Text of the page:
Itsy Bitsy Spiders: Your robotic best friends?

Most people find spiders pretty unappealing.  As an engineer, I find them inspiring even though I do not like them anywhere around me in my home.  I grew up in New York City where black widow spiders were extremely common, especially in your basement.  I knew their bite was poisonous but they mostly stayed to themselves in dark dank areas.  It was the spiders that spun huge precise webs in between bushes that truly impressed me with their handiwork.  I would often catch flies and moths and feed them to watch what they did to encase them for use to feed their young.

Now, curious people have found a remarkable use for dead spiders taking advantage of their leg actuation mechanisms.  Unlike mammals and other animals, spiders do not have opposing muscles to move their legs.  Their limbs are essentially on rubber bands that stretch to open using internal body pressure.  Remove the internal body pressure and they curl up.  That is why dead spiders all look the way they do.

Take a look at this research from IEEE Spectrum:

Best of all, they are biodegradable when your done!  End of story, right?

Don’t be so lazy.  The simplicity of this solution should make us rethink the approach to the problem.  If it was this easy to take a dead bug and make a gripper, perhaps the whole approach to gripping you see in today’s robots should be rethought.

Do you feel the need for speed?

We all know that line from the first Top Gun movie, and who doesn’t admire the incredible flying scenes from it and the sequel.  But, as many know, and engineers will remind us, the energy use goes up as the square of the increase in speed.  That means if you want to travel at twice the speed, you will use about four times as much energy to do so.

It should not be surprising then that the speed limits on highways were reduced down to 55 mph during the oil embargoes in the late 1970s.  Energy use went down, and there were fewer wrecks and highway fatalities.  I found it a bit surprising that our politicians here and around the world have forgotten this lesson … I never hear anyone suggesting we “impose” on the free will of Americans to do their part by slowing down.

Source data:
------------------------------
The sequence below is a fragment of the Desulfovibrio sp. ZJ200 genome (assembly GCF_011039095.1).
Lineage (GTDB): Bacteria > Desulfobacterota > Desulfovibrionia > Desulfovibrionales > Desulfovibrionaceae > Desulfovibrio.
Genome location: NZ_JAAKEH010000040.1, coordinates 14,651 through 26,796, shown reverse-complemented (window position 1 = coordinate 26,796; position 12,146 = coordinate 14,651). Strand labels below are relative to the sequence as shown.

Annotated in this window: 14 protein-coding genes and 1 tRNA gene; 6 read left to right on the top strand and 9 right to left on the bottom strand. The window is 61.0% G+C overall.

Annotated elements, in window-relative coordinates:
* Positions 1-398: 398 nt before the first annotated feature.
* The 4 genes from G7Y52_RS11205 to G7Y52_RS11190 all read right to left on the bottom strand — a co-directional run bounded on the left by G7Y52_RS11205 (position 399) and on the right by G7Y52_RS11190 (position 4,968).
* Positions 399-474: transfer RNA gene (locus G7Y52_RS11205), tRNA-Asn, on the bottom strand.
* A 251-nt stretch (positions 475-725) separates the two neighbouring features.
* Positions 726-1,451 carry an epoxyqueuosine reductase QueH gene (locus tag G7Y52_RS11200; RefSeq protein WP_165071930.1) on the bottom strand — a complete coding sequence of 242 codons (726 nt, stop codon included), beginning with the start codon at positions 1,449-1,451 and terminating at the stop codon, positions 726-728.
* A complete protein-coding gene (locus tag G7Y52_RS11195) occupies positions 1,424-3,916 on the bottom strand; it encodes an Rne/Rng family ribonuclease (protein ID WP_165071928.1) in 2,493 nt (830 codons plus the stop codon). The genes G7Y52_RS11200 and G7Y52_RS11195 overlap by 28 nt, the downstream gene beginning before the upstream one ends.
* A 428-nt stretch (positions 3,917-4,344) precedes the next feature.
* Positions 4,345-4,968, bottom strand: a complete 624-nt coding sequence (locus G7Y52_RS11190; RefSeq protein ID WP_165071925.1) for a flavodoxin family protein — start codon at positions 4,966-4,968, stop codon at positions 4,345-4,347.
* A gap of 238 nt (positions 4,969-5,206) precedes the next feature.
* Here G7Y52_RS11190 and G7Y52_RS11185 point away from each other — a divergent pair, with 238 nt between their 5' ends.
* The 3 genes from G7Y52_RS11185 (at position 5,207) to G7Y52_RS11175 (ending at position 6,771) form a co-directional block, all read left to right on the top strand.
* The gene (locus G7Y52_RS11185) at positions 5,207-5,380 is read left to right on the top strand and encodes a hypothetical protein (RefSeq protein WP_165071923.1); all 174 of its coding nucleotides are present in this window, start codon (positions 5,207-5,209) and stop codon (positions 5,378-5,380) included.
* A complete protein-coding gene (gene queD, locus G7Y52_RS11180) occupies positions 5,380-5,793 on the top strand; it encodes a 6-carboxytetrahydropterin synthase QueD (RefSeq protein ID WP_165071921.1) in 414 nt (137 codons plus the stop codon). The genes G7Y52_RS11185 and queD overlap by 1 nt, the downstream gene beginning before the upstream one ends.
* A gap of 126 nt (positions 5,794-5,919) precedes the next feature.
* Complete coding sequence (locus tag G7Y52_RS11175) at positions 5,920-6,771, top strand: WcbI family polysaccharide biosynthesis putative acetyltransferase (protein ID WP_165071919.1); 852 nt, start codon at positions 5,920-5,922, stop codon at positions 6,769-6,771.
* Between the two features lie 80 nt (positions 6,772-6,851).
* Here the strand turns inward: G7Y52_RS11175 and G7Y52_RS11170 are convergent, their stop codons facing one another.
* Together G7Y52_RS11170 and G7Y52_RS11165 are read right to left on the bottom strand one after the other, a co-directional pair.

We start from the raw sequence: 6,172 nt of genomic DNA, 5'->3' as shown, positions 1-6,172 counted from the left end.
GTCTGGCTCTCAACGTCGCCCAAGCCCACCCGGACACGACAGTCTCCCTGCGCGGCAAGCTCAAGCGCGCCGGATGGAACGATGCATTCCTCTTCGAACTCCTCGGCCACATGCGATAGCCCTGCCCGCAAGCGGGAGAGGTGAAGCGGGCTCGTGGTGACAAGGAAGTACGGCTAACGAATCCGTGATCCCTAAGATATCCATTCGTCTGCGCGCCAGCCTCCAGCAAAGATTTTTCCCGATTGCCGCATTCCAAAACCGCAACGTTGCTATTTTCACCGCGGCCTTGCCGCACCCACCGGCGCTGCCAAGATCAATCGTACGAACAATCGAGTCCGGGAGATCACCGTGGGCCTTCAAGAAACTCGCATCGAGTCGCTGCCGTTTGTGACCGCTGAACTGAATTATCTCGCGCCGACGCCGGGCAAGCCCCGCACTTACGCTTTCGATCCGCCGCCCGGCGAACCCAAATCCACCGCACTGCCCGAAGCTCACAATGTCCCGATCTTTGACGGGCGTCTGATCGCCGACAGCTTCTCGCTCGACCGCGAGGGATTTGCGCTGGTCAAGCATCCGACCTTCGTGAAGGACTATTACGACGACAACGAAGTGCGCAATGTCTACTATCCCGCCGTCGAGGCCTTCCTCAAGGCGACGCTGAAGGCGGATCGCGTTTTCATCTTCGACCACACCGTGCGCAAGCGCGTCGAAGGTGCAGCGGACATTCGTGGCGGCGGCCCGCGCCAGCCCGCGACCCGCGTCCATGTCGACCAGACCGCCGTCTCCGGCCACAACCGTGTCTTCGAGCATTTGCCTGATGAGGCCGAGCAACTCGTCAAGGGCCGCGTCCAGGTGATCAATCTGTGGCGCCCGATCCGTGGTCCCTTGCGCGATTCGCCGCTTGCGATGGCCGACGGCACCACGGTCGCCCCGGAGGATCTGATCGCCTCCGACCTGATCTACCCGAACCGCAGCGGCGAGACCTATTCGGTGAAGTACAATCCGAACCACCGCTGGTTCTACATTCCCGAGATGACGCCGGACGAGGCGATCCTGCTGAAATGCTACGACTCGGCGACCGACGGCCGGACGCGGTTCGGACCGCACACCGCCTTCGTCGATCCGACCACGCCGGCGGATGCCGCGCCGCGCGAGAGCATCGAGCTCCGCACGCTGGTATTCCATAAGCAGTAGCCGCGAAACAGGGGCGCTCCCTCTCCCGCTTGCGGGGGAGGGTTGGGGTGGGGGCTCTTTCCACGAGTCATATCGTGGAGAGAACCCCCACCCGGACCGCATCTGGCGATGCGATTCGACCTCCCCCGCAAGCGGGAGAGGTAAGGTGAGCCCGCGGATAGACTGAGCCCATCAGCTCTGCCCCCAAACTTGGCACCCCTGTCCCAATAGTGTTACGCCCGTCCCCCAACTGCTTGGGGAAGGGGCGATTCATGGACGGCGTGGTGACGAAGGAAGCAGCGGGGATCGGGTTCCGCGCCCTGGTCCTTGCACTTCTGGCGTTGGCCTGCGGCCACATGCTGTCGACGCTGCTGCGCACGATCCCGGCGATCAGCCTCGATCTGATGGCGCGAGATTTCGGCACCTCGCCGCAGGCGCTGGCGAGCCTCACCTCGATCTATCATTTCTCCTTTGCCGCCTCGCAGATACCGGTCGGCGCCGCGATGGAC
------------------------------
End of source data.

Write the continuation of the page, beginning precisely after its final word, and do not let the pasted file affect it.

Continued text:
Well, it now surprises me even further that the idea of supersonic flight has emerged as an actual plan.  Here is the Wall Street Journal announcement:

“American Airlines has agreed to buy 20 planes from Boom Supersonic, betting on the future of an ultra-fast plane that is still years away.  American put down a nonrefundable deposit on its initial 20 aircraft, known as the Overture, and has the option to purchase 40 more, the companies said Tuesday. The companies didn’t disclose additional financial details of the transaction. Aerospace startup Boom is developing new planes capable of traveling at supersonic speeds, faster than the speed of sound. Overture is being designed to carry 65 to 80 passengers at Mach 1.7 over water, or 1.7 times the speed of sound—about twice as fast as commercial planes can fly today.

“Supersonic travel will be an important part of our ability to deliver for our customers,” Derek Kerr, American’s chief financial officer, said in a statement Tuesday.

Boom has said Overture will be able to fly over 600 routes in half the time those flights currently take—such as Miami to London in under five hours, and Los Angeles to Honolulu in three hours—at fares comparable with current business-class prices.”  Read the full article here. 

Well, why not a single word about carbon footprint or environmental sensitivity.  The only concern is whether they can manage the sonic boom as the plane crosses the sound barrier.

Remember last week’s blog where the airlines had posted the environmental performance of the flight choices?  Doesn’t it seem that this need for speed should answer the societal question of “should” rather than “how?”